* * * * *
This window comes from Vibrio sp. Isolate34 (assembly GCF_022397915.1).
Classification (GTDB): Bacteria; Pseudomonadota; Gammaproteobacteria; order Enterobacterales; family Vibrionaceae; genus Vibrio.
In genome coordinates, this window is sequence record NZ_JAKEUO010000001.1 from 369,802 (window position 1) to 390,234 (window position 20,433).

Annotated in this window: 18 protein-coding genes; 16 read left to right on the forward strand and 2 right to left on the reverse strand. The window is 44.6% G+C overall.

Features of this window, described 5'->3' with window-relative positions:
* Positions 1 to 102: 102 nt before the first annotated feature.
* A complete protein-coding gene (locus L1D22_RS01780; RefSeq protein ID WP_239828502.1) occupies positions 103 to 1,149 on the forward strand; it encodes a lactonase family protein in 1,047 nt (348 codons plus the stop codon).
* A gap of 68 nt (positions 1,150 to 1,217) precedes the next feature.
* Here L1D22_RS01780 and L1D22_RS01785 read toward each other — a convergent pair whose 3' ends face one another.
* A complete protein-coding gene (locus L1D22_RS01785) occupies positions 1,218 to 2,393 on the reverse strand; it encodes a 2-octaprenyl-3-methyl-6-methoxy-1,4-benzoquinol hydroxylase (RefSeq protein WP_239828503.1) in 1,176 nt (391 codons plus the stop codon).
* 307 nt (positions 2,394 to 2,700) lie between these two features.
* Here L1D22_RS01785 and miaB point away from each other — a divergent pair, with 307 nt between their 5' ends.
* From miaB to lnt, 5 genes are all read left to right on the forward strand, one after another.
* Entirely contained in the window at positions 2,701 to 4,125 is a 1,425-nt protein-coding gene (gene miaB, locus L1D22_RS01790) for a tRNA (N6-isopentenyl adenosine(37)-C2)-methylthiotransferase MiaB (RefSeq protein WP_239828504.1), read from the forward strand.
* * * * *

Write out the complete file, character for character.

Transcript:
This window comes from Vibrio sp. Isolate34 (assembly GCF_022397915.1).
Classification (GTDB): Bacteria; Pseudomonadota; Gammaproteobacteria; order Enterobacterales; family Vibrionaceae; genus Vibrio.
In genome coordinates, this window is sequence record NZ_JAKEUO010000001.1 from 369,802 (window position 1) to 390,234 (window position 20,433).

Annotated in this window: 18 protein-coding genes; 16 read left to right on the forward strand and 2 right to left on the reverse strand. The window is 44.6% G+C overall.

Features of this window, described 5'->3' with window-relative positions:
* Positions 1 to 102: 102 nt before the first annotated feature.
* A complete protein-coding gene (locus L1D22_RS01780; RefSeq protein ID WP_239828502.1) occupies positions 103 to 1,149 on the forward strand; it encodes a lactonase family protein in 1,047 nt (348 codons plus the stop codon).
* A gap of 68 nt (positions 1,150 to 1,217) precedes the next feature.
* Here L1D22_RS01780 and L1D22_RS01785 read toward each other — a convergent pair whose 3' ends face one another.
* A complete protein-coding gene (locus L1D22_RS01785) occupies positions 1,218 to 2,393 on the reverse strand; it encodes a 2-octaprenyl-3-methyl-6-methoxy-1,4-benzoquinol hydroxylase (RefSeq protein WP_239828503.1) in 1,176 nt (391 codons plus the stop codon).
* 307 nt (positions 2,394 to 2,700) lie between these two features.
* Here L1D22_RS01785 and miaB point away from each other — a divergent pair, with 307 nt between their 5' ends.
* From miaB to lnt, 5 genes are all read left to right on the forward strand, one after another.
* Entirely contained in the window at positions 2,701 to 4,125 is a 1,425-nt protein-coding gene (gene miaB, locus L1D22_RS01790) for a tRNA (N6-isopentenyl adenosine(37)-C2)-methylthiotransferase MiaB (RefSeq protein WP_239828504.1), read from the forward strand.